Photo by Romazur, CC BY-SA.
Radical ideas have been proposed over the years – to varied reception. In 1967, architect-planner Brian Waters - backed by the Conservative party - proposed replacing London’s buses with a monorail network in order to increase road space for motorists - but the plans vanished within a couple of years. Designs for a North Greenwich cable car at the turn of the millennium fell through due to fears over user numbers, only to be revived - and built - in 2012 by mayor Boris Johnson. As predicted, the number of people using the transport link is low, and figures suggest almost no one uses it for a daily commute.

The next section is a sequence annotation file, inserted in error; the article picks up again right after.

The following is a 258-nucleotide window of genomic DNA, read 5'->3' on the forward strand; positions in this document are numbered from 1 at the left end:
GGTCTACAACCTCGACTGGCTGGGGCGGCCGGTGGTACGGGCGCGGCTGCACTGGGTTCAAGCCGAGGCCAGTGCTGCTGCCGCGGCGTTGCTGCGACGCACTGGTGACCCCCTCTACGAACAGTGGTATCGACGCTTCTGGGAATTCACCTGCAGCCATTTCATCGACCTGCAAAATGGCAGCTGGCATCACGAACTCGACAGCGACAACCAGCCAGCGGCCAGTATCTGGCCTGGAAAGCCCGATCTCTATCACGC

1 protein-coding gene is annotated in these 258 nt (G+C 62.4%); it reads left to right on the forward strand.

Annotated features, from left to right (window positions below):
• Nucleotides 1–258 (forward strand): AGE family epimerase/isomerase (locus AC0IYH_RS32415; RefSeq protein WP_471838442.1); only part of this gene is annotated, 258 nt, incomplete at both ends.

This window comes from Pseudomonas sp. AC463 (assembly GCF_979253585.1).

Architecture firms have recently put forward novel ideas for the capital. Foster + Partners proposed “SkyCycle”, a 220km network of bike lanes constructed above overground railway lines, accommodating up to 12,000 riders per hour. NBBJ imagined transforming the Circle Line into a continuous giant moving walkway travelling at 15mph. Gensler’s “London Underline” involves turning abandoned tube tunnels into subterranean bike pathways. The CarTube, dreamt up by PLP, proposes a network of tunnels beneath the streets for automated cars.
Some of these have been supported - Network Rail and Transport for London backed SkyCycle - but others have been dismissed as unrealistic gimmicks. How, for instance, would we find the space under London to build an entirely new network of car tunnels?